HEMOTORIC MINGLEMENT SYSTEMS (HMS) are now being offered to help prevent heart attacks and strokes by measuring the blood pressure of the patient, and if the patient’s blood pressure drops, the system can warn the doctor.
The technology, developed by a company called Hemodynamic Monitoring Systems, can now be used to measure blood pressure in an emergency room.
It is not currently available in all hospitals, and its use is not recommended for patients who have pre-existing heart conditions.
The system is based on the idea that the human body has two hemispheres, one that controls blood flow and another that controls heart rate.
The blood pressure can be monitored using an electrocardiogram, a device that monitors blood pressure with electrodes attached to the chest and neck.
Patients with pre-existent heart problems can wear a mask and monitor their blood pressure using an app.
If a patient has symptoms of elevated blood pressure like high cholesterol, blood clots, and/or heart attacks, the app can warn them about the problem and send them to the doctor to treat.
The app can also use a blood sample to measure the patient and provide the patient with advice about possible treatment options.
Hemodynamic Monitor System is based in the US and the UK, but has been available in Japan, France, Germany, Italy, and South Korea.
The company claims it can detect blood pressure at up to 141,000 points and predicts that it will be used by doctors in the coming years.
The new device can also be used in hospitals, but the app is currently only available in the United States.
In a press release, Hemodynamic Manager, the company that developed the technology, said it is the most advanced of its kind, and that it is used in a variety of settings.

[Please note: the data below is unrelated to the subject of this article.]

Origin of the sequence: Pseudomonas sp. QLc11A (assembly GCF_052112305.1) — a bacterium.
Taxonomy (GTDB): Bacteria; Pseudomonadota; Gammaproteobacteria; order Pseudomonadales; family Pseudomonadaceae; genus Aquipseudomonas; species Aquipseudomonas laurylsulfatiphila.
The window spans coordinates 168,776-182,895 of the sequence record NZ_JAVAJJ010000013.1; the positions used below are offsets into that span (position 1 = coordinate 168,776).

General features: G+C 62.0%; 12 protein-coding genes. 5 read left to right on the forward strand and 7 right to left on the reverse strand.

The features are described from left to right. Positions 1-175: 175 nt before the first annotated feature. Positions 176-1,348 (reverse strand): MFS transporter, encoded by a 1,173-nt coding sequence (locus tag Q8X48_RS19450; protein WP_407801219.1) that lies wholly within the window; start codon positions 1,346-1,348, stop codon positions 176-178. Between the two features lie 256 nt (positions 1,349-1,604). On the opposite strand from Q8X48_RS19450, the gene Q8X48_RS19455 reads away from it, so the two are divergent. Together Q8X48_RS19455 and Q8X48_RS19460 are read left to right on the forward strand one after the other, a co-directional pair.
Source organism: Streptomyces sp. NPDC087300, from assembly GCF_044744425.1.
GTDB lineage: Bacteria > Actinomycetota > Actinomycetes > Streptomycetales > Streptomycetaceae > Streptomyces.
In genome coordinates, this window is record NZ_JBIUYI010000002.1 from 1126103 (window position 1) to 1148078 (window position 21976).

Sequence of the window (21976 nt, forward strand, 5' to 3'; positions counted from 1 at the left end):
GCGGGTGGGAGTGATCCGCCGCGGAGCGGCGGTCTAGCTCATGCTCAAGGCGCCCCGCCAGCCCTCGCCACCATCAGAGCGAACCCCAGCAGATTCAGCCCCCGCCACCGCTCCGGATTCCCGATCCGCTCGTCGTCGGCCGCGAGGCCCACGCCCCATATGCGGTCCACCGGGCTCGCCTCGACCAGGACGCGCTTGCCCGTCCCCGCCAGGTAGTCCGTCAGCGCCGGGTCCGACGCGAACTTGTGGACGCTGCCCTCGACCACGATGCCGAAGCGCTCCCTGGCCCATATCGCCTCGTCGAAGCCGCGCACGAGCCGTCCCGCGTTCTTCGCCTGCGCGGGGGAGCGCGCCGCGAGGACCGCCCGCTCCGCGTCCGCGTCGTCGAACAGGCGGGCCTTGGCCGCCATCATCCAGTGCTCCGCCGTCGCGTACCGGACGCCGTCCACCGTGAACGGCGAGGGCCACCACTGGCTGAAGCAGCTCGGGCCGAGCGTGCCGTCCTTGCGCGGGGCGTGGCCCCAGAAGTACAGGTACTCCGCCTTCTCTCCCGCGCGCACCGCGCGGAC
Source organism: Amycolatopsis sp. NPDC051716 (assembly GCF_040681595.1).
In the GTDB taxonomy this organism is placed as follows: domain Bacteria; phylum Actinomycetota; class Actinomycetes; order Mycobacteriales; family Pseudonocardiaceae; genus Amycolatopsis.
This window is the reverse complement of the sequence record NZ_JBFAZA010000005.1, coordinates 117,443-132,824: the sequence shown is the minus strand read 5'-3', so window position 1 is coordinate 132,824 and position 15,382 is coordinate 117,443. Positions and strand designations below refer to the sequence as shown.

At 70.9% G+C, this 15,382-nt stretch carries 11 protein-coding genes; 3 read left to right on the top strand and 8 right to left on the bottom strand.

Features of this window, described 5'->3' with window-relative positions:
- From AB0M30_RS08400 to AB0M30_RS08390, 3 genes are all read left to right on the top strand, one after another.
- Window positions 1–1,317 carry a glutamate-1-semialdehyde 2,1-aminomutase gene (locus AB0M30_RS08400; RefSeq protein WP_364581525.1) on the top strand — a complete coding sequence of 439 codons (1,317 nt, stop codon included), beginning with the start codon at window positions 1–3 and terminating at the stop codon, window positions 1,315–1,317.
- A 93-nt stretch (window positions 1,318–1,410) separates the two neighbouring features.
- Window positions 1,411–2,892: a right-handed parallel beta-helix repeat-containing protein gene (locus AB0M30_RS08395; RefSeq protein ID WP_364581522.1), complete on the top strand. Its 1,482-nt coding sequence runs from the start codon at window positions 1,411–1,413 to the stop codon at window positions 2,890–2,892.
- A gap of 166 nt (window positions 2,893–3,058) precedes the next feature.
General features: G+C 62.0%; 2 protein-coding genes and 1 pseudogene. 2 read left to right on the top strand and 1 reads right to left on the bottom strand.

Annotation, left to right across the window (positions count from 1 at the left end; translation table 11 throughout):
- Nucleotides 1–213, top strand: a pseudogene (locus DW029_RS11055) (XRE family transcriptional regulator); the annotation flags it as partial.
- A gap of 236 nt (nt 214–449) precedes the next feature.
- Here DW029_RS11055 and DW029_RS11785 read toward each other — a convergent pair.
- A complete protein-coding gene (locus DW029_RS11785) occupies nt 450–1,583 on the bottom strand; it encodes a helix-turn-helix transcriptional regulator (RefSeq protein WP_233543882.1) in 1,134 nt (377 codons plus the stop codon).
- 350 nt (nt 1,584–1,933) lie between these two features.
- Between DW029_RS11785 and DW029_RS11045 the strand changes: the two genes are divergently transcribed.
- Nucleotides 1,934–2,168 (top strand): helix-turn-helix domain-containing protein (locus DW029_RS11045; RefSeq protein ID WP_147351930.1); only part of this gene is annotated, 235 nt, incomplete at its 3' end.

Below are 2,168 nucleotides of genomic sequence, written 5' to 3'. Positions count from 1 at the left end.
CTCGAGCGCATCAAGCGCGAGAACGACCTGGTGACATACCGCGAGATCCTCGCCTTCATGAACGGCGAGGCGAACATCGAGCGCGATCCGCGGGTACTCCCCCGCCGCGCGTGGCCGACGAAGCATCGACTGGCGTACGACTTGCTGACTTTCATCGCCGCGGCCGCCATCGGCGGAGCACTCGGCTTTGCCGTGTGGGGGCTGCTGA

“As a result of this research, we have learned that the Hemodynamic Management system is a useful tool in monitoring and managing high blood pressures, especially when the patients have pre and post-existing cardiovascular diseases.
The most popular applications of the system include in-hospital monitoring, monitoring patients who are at high risk for cardiac events, and controlling cardiac ventricular fibrillation,” the company said.
“The device can detect the presence of elevated pressure in the patient based on electrocardiological data, such as electrocardiologist findings or a blood pressure reading.
This provides the physician with an objective indication of how the patient is feeling, which may be useful in assessing possible treatment of the elevated blood level,” it added.
The Hemodynamic manager also says that the device is highly reliable, able to monitor a patient’s heart rate and also track the patient in a laboratory.
The device is currently being tested in Japan and in the Netherlands, and it is expected to be ready for use in Europe in 2018.